Revising Leah

February 5, 2009

The End

This blog has been an act of redemption.

In the months and years following the publication of the first edition of Leah back in 1996, I found myself increasingly unhappy with the book and the quality of the story I had written. My unhappiness loomed over all of my other writing, eventually paralyzing to me to the point where I stopped writing creatively altogether for a few years. It became a goal of mine to revisit and rewrite the novel someday. I needed to redeem myself as a writer, because I knew I am a better writer than the fool who published that poorly written book in 1996.

And, perhaps more importantly, I wanted to redeem Leah Nells, one of my favorite characters that I’ve ever created. She deserved so much better than to languish in the flawed fictional universe where I abandoned her over a decade ago. This project has been for her as much as it’s been for me.

The project is complete now. The novel has been revised and republished, my sense of myself as a writer has been redeemed, and Leah Nells is at last in the story that I imagined for her so many years ago. With nothing left to do and nothing left to revise, I’m bringing this blog to a close. This will be my last post.

I want to thank everyone who visited this blog, everyone who left comments, and everyone who linked to me from their own blogs. It’s been fun meeting so many different people.

I’ll be starting a new writing project — and a new blog — soon. The new book and the new blog will both be titled Juvenilia (there’s a link in the sidebar). Both the book and the blog will be an ambitious project in which I’ll be collaborating with the two main characters in the creation of the novel. It should be a lot of fun, and I hope everyone who followed this blog will join me for my next one. It will probably launch sometime around the first of March. Until then, I’m going to take a little time off, try to drum up some publicity for the new edition of Leah, and continue to proselytize over at Publishing Renaissance.

Endings are often awkward, but at least this is a happy ending.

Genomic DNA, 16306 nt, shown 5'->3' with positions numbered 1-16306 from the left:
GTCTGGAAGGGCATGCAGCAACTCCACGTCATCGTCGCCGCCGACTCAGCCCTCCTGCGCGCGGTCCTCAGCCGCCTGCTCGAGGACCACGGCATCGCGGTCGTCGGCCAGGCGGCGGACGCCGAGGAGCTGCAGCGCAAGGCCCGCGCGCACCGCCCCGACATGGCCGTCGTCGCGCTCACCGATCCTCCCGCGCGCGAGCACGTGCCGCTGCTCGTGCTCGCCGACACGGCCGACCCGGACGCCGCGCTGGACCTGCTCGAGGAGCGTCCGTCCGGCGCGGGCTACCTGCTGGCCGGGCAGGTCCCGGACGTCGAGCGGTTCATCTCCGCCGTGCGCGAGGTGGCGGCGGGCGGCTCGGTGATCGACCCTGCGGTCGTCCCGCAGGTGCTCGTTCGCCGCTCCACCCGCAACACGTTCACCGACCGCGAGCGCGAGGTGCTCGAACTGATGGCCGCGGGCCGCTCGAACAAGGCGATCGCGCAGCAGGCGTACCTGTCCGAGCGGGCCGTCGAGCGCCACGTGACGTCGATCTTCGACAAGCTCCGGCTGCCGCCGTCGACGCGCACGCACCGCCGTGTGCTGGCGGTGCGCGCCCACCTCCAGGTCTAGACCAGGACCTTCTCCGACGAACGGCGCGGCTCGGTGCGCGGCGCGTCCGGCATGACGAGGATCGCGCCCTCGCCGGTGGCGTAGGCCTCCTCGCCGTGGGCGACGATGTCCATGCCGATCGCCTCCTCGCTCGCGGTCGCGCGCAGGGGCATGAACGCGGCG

June 10, 2008

The Big Picture

Filed under: Uncategorized — J.M. Reep @ 11:20 am
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As I said in the previous post, a lot of the work that I’ve done in this revising process has been to delete material from the text, but I am adding some material to the text, too. One example is the full text of Leah’s speech about the Egyptian pharaohs that Leah presents to her class later in the novel. Another example comes at the very beginning of chapter fourteen. There, I’ve inserted this short exchange of dialogue between Heather and her friend Melanie:

“Hey, you know that girl named Stacey — you know, from English class?” Heather asked Melanie the following Monday. Once again, the two girls, David, Alex, and Leah were sitting in the back of history class, spending the last ten minutes of the school day meeting to discuss their presentation.

“Yeah, why?”

“You didn’t hear?!” Heather asked. “Emily told me all about it at lunch.”

“Told you what?”

“You’ll never believe this . . .” Heather said with a giggle, but as the two girls gossiped, Leah tried not to pay any attention. She and Alex had just handed their notes over to David, and she was much more interested in hearing what he had to say.

On the surface this may not seem like a very significant exchange, and the reader might be inclined to join Leah in ignoring it and getting back to the real story between Leah and David. The conversation between Heather and Melanie doesn’t seem to offer much more than another not-so-flattering glimpse into Heather’s character.

But there is a lot more going on here than two girls gossiping about another. I’ve included this short passage in order to expand the fictional universe in which the novel is set. The girl named Stacey that Heather and Melanie are talking about is one of the main characters from The Spring, and the event they are talking about is alluded to in that other novel. Obviously, this connection between the two novels will fly over the heads of those readers of Leah who haven’t read The Spring, but it also serves a little reward for those who have read both books.

Both Leah and The Spring are components in a larger series of three novels. The three novels are connected in terms of setting (the high school that Leah Nells attends is the same school the characters from The Spring attend) and thematically. All of the books in the series attempt to answer the same basic question that is at the center of most teenagers’ lives: “Who am I and what is my place in the world?” Each story offers different solutions to those questions. Here is a schema that outlines the basic plan for the novels:


General Theme

Time Frame


The individual

Fall, 9th grade



Summer, following 10th grade

The Spring


Spring, 12th grade

One doesn’t have to read the novels in the order that I’ve outlined above — one doesn’t even have to read all of them. Each novel is a complete, self-contained story featuring a different set of main characters and its own unique plot (think Thomas Hardy rather than William Faulkner). In fact, The Spring is set some three years after the story of Leah, and while Leah Nells doesn’t appear as a character in The Spring, one might imagine that she is still there, in school, somewhere.

But while each novel stands on its own, I like the idea of inserting little references to the other stories in the series. The second book in the series is still very much a work in progress, but I’m planning to include a brief appearance (sort of) from Leah in that novel. Again, it will be a situation where if you haven’t read Leah, you won’t catch the reference, but if you have read it, you should be able to recognize her when she appears, even if she isn’t mentioned by name.

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